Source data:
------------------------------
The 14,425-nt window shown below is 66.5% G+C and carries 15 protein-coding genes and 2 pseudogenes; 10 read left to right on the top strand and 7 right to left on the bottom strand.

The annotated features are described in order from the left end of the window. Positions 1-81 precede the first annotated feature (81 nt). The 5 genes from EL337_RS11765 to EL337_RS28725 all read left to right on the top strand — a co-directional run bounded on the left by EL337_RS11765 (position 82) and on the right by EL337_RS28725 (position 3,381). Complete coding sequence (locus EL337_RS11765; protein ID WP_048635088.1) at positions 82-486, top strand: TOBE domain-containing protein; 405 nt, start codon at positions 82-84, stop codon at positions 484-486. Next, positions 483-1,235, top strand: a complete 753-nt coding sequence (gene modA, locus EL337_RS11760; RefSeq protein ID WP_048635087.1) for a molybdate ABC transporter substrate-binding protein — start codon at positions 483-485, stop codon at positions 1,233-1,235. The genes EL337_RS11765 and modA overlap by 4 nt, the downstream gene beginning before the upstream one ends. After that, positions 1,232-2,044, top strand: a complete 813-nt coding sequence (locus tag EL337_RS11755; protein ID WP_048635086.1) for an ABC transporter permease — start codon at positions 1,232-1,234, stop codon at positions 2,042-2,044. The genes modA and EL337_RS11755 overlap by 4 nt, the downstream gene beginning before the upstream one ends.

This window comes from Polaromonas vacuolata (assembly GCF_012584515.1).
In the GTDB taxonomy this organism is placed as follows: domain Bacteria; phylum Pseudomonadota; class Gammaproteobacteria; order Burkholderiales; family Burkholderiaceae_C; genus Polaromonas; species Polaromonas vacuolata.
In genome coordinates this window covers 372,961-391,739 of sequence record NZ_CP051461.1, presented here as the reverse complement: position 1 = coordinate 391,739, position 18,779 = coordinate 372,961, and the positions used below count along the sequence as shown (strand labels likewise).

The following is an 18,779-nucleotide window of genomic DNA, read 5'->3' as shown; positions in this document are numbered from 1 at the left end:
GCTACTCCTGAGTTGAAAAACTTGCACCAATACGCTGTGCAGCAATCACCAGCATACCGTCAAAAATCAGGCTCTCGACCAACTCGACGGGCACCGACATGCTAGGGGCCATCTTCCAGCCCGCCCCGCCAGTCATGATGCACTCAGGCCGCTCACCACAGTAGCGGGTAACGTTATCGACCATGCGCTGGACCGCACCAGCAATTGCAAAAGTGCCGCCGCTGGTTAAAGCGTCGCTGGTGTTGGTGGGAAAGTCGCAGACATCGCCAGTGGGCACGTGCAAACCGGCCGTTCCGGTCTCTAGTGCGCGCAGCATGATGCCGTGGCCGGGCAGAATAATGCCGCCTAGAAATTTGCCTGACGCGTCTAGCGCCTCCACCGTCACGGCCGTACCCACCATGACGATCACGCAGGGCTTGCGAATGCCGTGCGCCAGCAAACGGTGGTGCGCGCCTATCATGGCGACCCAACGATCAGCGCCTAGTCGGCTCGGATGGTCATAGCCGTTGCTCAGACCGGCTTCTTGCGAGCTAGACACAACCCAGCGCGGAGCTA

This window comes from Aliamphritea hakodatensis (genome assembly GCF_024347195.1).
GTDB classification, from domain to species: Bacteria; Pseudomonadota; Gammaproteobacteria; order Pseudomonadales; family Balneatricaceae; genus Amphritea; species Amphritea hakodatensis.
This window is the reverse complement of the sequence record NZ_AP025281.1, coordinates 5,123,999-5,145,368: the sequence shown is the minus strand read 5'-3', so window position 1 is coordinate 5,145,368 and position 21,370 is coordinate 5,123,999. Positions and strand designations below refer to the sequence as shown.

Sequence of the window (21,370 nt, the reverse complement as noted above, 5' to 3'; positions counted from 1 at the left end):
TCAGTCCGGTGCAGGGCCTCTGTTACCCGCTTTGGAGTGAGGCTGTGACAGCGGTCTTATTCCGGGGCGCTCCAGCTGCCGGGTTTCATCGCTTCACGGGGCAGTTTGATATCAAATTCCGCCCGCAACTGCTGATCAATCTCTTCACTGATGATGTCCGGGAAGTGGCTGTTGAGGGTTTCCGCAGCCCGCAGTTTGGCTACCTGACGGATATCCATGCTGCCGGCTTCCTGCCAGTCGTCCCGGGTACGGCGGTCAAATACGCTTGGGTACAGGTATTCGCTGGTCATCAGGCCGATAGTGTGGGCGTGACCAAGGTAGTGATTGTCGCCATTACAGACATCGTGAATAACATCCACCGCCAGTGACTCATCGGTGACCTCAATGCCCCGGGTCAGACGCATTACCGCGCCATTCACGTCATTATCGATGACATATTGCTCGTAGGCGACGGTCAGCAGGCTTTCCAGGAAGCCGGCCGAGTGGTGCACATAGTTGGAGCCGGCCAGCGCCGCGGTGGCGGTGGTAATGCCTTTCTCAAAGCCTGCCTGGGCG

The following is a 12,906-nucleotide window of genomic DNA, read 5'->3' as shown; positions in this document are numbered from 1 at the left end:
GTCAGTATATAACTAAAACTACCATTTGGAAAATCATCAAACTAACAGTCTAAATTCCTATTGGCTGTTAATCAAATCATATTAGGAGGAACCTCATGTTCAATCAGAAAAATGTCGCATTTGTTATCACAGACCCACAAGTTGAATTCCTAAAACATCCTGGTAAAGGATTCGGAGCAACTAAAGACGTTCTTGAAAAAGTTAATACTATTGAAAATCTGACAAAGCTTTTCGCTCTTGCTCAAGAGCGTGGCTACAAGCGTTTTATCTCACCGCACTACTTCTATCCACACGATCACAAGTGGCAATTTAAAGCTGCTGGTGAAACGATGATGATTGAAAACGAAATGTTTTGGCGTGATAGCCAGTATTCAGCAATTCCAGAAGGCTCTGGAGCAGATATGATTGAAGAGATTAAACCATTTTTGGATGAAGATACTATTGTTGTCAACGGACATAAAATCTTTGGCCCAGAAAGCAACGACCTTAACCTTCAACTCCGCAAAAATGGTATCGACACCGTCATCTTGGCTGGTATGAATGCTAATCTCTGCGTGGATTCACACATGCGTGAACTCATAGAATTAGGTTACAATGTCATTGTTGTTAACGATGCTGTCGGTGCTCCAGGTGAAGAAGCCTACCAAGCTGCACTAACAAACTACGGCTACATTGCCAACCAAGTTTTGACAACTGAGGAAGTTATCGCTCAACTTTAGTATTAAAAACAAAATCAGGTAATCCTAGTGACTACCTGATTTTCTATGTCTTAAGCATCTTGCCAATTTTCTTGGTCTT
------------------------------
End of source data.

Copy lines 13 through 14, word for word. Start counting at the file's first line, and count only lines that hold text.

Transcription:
The following is a 12,906-nucleotide window of genomic DNA, read 5'->3' as shown; positions in this document are numbered from 1 at the left end:
GTCAGTATATAACTAAAACTACCATTTGGAAAATCATCAAACTAACAGTCTAAATTCCTATTGGCTGTTAATCAAATCATATTAGGAGGAACCTCATGTTCAATCAGAAAAATGTCGCATTTGTTATCACAGACCCACAAGTTGAATTCCTAAAACATCCTGGTAAAGGATTCGGAGCAACTAAAGACGTTCTTGAAAAAGTTAATACTATTGAAAATCTGACAAAGCTTTTCGCTCTTGCTCAAGAGCGTGGCTACAAGCGTTTTATCTCACCGCACTACTTCTATCCACACGATCACAAGTGGCAATTTAAAGCTGCTGGTGAAACGATGATGATTGAAAACGAAATGTTTTGGCGTGATAGCCAGTATTCAGCAATTCCAGAAGGCTCTGGAGCAGATATGATTGAAGAGATTAAACCATTTTTGGATGAAGATACTATTGTTGTCAACGGACATAAAATCTTTGGCCCAGAAAGCAACGACCTTAACCTTCAACTCCGCAAAAATGGTATCGACACCGTCATCTTGGCTGGTATGAATGCTAATCTCTGCGTGGATTCACACATGCGTGAACTCATAGAATTAGGTTACAATGTCATTGTTGTTAACGATGCTGTCGGTGCTCCAGGTGAAGAAGCCTACCAAGCTGCACTAACAAACTACGGCTACATTGCCAACCAAGTTTTGACAACTGAGGAAGTTATCGCTCAACTTTAGTATTAAAAACAAAATCAGGTAATCCTAGTGACTACCTGATTTTCTATGTCTTAAGCATCTTGCCAATTTTCTTGGTCTT